The Raven Boys was chosen as December’s YAcker read. You can check out our discussion here.
The Premise: Every psychic Blue Sargent has ever gone to tells her the same thing: if she kisses her true love, he will die. Other people might dismiss such claims, but Blue lives in a house with her mother Maura and a group of women who are in the business of telling fortunes, and she knows how accurate their readings can be. Blue’s fate has hung over her head for much of her life, but when her aunt Neeve joins the household, she gives Blue a timeline. This is the year that Blue is going to fall in love.
If that isn’t a grave enough portent for the year, Blue also sees the spirit of a boy during St. Mark’s Eve, when the soon-to-dead march through the grounds of an abandoned church. The boy whispers that his name is Gansey. Blue has no psychic powers of her own (she only magnifies what others see), so seeing Gansey has one of two meanings: either she is responsible for his death, or he is her true love.
In the meantime, Richard “Dick” Campbell Gansey, III (Gansey to his friends) attends the nearby Aglionby Academy. Outwardly he has the ease and confidence of the rich and privileged and he leads a gaggle of Aglionby misfits: Adam, Ronan, and Noah. But inwardly, Gansey is more than he appears. He’s a finder of lost things, and he’s searching for something in particular, something ancient and magical: Glendower, a sleeping king who will grant a boon to whomever wakes him.
“I should tell you,” Maura always advised her new clients, “that this reading will be accurate, but not specific.”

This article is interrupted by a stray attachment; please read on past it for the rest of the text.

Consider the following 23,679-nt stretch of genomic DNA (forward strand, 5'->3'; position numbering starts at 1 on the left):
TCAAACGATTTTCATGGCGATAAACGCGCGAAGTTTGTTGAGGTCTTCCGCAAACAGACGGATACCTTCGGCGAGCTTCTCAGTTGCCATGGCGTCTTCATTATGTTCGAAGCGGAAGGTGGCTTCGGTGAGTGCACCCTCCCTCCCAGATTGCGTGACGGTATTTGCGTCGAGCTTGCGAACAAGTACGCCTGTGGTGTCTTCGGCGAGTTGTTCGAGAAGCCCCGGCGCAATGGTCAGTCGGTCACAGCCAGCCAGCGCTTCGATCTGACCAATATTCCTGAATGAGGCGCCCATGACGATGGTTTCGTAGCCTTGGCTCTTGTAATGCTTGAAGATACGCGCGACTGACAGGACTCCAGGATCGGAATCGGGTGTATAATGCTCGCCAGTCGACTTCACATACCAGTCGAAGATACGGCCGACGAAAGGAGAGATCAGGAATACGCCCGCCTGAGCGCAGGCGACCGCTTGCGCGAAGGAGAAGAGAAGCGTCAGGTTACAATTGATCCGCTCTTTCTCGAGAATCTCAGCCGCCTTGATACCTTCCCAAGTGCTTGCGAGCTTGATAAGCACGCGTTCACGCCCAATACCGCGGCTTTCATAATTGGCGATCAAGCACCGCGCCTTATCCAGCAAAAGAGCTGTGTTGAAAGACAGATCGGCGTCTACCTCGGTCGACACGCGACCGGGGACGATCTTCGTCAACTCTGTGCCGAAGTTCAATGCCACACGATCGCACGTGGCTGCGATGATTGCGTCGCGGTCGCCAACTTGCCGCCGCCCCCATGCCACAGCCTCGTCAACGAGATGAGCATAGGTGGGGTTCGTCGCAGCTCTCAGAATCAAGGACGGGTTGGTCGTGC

It was easier that way.
But this was not what Blue was told. Again and again, she had her fingers spread wide, her palm examined, her cards plucked from velvet-edged decks and spread across the fuzz of a family friend’s living room carpet. Thumbs were pressed to the mystical, invisible third eye that was said to lie between everyone’s eyebrows. Runes were cast and dreams interpreted, tea leaves scrutinized and séances conducted.
All the women came to the same conclusion, blunt and inexplicably specific. What they all agreed on, in many different clairvoyant languages, was this:
If Blue was to kiss her true love, he would die.
The Raven Boys begins with a sense of anticipation. The first chapters follow Blue and Gansey separately, but because of fate, Blue’s curse, and St. Mark’s Eve, the reader knows these two characters are meant to cross paths. Blue sees a boy’s spirit whispering the name Gansey, and sitting on a ley line on the other side of town, Gansey picks up the very same conversation on his recorder. Obviously Blue and Gansey are part of a bigger mystery, a mystery that they can only see the edges of from different angles.
Blue was born into the strangeness in Henrietta. She is working class and lives surrounded by women who tell fortunes and are well aware of the ley lines that make her town special. Gansey couldn’t be more different. He was born into privilege and has never experienced life without the ease that money brings to it. Despite this, he leads a pack of misfit boys at Algionby academy and has an obsession with mystic phenomena and a king named Glendower. In spite of their differences, Blue and Gansey’s lives hold some parallels. Mystery swirls around them and they share their lives with people that hold secrets. While Blue lives with her mother and older women named Calla, Persephone, and Orla (in a set-up that doesn’t seem to be unlike what I imagine a coven to be like), Gansey lives in the husk of an old factory with a couple of boys that don’t fit anywhere else. Her mother and her surrogate aunts warn Blue about kissing boys and avoid discussing Blue’s absent father. Gansey is is leader and support for his friends but there’s a line he can’t cross that keeps Noah elusive, Ronan surly, and Adam defensive.